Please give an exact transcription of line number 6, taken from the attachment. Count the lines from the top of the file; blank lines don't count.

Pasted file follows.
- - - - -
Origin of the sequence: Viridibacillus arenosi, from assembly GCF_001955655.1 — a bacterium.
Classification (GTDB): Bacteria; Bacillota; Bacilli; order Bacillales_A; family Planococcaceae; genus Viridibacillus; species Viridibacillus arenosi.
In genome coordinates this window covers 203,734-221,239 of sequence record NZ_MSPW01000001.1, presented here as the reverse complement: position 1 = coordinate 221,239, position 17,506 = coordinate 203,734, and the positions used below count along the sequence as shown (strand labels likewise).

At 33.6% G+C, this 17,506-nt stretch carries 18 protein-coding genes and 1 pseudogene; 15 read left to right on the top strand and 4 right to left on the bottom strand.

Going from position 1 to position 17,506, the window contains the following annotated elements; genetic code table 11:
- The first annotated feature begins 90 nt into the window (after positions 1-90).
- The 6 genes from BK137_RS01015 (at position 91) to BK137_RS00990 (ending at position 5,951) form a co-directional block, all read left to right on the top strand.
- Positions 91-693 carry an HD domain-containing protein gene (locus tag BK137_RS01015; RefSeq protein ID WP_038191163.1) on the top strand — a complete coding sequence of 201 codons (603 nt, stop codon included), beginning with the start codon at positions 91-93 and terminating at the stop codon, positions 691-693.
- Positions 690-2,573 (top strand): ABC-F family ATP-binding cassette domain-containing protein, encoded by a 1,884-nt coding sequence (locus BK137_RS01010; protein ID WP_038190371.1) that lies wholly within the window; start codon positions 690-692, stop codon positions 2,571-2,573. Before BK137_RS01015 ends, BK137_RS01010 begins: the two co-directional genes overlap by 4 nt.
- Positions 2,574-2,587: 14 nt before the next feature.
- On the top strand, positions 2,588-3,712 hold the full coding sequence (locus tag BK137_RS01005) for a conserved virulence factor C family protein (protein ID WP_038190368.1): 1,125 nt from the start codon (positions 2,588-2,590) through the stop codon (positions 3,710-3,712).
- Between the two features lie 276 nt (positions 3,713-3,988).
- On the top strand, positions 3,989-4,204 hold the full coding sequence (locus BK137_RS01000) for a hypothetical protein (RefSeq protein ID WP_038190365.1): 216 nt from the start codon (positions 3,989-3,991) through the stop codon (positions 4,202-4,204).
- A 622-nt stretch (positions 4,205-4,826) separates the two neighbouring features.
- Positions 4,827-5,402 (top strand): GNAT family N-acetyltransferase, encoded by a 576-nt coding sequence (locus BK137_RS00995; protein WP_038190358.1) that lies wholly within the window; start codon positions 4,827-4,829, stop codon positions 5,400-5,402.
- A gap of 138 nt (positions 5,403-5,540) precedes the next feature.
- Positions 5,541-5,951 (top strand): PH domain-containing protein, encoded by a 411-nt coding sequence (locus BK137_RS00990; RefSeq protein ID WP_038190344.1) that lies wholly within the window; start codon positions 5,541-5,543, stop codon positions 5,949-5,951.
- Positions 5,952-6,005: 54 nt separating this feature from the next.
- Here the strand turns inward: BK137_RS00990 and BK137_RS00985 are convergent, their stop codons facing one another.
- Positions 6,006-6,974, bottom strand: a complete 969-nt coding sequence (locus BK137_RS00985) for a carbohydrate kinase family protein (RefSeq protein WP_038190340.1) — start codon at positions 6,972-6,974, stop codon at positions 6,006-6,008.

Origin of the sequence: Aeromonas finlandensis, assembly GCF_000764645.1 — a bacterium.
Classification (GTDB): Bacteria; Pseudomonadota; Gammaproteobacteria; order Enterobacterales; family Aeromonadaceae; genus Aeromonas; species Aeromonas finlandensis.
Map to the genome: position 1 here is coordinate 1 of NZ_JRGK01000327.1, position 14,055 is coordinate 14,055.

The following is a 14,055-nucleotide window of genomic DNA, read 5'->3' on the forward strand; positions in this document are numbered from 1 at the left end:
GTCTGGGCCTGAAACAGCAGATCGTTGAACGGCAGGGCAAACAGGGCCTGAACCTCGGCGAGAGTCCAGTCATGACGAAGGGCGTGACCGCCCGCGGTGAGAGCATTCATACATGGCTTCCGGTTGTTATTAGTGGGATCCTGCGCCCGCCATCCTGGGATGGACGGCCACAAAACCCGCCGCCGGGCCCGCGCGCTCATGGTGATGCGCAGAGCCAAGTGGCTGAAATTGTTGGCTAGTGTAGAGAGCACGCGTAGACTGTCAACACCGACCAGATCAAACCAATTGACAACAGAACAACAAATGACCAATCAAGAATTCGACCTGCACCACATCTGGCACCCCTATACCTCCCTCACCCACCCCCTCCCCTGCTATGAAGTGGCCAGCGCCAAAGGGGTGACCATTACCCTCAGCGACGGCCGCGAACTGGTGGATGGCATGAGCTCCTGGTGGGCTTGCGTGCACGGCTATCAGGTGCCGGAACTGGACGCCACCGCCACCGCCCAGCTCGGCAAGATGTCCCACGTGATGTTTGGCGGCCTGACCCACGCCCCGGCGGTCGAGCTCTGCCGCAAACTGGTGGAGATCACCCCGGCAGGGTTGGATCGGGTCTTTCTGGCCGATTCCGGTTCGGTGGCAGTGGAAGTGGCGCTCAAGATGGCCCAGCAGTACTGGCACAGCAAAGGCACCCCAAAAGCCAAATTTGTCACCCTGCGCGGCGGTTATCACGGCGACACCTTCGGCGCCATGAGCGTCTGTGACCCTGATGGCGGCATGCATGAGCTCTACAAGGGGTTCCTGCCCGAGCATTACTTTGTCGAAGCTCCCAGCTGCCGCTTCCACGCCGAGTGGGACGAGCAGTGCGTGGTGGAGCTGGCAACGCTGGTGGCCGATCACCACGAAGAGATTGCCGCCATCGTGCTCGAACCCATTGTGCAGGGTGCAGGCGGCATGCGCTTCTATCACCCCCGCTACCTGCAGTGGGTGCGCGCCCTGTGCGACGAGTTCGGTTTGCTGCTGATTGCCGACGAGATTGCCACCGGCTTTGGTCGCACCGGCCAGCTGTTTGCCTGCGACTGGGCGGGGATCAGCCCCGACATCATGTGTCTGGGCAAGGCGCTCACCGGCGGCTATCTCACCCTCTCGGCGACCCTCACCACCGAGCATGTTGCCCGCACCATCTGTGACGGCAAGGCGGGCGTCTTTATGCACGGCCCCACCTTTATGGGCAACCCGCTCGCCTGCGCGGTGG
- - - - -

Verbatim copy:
- The first annotated feature begins 90 nt into the window (after positions 1-90).